The History of OR Tambo International Airport

Johannesburg Airport History

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Page created : 1st March 2014
Page updated : 9th January 2023

Johannesburg airport history started when the Rand Airport (IATA = QRA : ICAO = FAGM), with its aircraft shaped, art décor building, was constructed in the 1920s to service the growing air traffic demand from Johannesburg.
The airport was officially opened in the 1930s.

By the 1940s, the runways at Rand Airport had become too short to accommodate the new, larger aircraft servicing Britain, and plans had to be made to move to a more suitable airport.

Palmietfontein Airport, a wartime air force base south-east of Johannesburg, was converted into a temporary airport, whilst the new airport, Jan Smuts Airport (IATA = JNB, ICAO = FAJS, now OR Tambo International Airport), was being built.
European flights started from Palmietfontein in 1945.

The newly built Jan Smuts Airport, which was named after the prominent South African and British Commonwealth statesman, South African Prime Minister, military leader and philosopher – Field Marshal Jan Christiaan Smuts, became operational in 1952.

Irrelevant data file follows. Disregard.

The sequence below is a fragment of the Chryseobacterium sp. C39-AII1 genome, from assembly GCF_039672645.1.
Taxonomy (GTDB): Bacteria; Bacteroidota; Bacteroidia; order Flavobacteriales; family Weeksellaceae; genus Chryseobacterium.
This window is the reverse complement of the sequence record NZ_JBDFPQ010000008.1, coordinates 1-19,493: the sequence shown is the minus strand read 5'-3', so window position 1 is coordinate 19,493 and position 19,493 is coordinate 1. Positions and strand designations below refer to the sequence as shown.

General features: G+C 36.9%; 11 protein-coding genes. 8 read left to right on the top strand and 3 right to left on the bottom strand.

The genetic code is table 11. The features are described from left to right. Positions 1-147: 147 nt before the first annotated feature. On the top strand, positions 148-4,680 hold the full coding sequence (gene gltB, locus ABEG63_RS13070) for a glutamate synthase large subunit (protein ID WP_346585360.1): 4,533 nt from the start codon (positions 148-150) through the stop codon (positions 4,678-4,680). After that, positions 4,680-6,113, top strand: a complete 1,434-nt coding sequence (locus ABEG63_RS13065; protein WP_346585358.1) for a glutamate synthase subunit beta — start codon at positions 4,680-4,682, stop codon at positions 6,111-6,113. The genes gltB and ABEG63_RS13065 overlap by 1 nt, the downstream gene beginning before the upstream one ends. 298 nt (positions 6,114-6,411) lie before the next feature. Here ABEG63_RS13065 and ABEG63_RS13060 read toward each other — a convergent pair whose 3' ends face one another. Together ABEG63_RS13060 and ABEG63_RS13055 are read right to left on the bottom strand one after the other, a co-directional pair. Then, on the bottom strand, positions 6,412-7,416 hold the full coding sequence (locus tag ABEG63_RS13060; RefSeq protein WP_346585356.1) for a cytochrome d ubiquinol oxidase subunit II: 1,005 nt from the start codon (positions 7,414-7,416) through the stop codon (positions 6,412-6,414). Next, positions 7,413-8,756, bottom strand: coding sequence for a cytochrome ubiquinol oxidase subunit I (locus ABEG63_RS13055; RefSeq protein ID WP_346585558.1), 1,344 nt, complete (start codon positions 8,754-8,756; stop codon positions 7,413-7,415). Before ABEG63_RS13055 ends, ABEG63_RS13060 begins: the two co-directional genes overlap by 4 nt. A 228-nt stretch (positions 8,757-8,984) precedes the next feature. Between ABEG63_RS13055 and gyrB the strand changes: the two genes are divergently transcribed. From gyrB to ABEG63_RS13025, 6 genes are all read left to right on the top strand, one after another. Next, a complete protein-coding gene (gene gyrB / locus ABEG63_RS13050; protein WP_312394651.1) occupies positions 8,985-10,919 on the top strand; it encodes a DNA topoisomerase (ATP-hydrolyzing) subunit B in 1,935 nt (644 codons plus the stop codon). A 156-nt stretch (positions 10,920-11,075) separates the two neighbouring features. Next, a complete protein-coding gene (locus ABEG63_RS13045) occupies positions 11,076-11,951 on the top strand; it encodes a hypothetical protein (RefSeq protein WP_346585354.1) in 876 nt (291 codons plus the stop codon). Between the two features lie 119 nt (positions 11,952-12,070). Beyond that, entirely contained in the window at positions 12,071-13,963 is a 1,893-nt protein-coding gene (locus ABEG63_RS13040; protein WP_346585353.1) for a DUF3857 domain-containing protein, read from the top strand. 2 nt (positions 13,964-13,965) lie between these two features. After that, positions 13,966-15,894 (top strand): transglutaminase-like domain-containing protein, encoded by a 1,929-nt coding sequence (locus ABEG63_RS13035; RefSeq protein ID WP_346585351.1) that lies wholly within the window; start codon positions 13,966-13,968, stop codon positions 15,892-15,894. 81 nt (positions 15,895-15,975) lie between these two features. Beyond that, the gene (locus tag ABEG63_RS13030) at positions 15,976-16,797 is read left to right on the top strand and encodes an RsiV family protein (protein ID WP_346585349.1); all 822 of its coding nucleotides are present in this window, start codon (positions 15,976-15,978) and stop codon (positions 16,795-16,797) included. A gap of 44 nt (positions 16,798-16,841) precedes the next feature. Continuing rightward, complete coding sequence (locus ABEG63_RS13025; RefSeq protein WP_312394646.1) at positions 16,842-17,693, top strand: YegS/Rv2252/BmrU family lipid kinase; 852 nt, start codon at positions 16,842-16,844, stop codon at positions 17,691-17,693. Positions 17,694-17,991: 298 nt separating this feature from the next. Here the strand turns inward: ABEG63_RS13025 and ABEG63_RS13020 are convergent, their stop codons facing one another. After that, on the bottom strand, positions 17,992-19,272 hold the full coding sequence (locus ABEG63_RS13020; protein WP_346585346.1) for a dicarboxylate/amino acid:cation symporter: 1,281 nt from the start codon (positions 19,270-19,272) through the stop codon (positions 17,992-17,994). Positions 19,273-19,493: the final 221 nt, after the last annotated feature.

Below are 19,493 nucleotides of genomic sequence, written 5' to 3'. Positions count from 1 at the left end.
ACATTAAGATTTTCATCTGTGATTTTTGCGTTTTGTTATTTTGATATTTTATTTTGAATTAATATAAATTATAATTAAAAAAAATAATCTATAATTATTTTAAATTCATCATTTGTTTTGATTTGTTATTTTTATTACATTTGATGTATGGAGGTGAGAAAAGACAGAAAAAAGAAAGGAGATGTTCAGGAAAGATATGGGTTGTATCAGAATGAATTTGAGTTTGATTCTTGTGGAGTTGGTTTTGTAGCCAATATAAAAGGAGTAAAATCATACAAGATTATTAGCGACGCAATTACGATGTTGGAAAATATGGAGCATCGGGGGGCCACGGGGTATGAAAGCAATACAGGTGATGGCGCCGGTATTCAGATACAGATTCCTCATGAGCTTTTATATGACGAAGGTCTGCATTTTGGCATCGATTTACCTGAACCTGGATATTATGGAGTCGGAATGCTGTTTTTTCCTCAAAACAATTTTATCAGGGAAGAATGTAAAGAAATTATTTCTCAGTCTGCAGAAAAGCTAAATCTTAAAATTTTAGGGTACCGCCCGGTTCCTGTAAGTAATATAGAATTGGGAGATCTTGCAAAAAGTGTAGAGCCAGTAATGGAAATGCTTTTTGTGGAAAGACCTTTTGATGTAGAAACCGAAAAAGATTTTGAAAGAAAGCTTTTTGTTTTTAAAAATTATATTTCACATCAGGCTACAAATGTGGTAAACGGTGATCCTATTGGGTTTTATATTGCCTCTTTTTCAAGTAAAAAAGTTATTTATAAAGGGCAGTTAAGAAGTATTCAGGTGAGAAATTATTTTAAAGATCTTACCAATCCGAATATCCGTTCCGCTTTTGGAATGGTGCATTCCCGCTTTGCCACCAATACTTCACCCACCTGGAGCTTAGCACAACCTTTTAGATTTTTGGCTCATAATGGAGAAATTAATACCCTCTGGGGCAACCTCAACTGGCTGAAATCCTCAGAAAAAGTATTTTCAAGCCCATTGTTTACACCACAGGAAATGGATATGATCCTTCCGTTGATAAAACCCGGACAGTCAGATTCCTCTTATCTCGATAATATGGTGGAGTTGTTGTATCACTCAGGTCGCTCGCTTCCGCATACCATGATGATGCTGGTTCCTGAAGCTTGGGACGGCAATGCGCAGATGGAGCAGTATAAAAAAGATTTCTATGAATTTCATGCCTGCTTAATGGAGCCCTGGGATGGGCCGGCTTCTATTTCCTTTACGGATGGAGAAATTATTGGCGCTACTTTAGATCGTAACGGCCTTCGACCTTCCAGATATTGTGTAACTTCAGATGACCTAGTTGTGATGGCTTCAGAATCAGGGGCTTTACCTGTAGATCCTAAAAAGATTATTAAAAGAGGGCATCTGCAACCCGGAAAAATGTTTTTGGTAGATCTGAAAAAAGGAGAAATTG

After implementing a policy of not naming airports after politicians, the new ANC led South African Government renamed the airport Johannesburg International in 1994, but after rescinding this policy in 2006, the airport was once again renamed – this time after Oliver Tambo, the former President of the African National Congress.

Major redevelopment took place over the last few years, which was due to the airport becoming a major hub for southern hemisphere air travel, and is today, a modern and efficient airport.

Palmietfontein Airport : A 3.8 mile (6,1 kilometer) motor racing circuit was created, using the two tarred runways of the Palmietfontein airport, for the 1956 Rand Grand Prix, which was won by Peter Whitehead driving a Ferrari.
The townships of Thokoza and Katlehong were later laid out on the Palmietfontein Airport site.
Sections of the original runways – 039/219 (S26.33340° E028.14254°) and 174/354 (S26.33377° E028.14546°), are still visible on Google Earth.

Rand Airport has remained a popular airport with thousands of aircraft movements as well as a number of aircraft maintenance organizations, flying schools, air charter operators as well as car hire and pilot shops.

Rand Airport is home to the South African Airways Museum.
This is a “working” museum manned by volunteers with a number of aircraft, including two Boeing 747s, on show.

Whilst every attempt will be made to keep the information on this website relevant and up to date, we accept no responsibility for consequences arising from errors or omissions.
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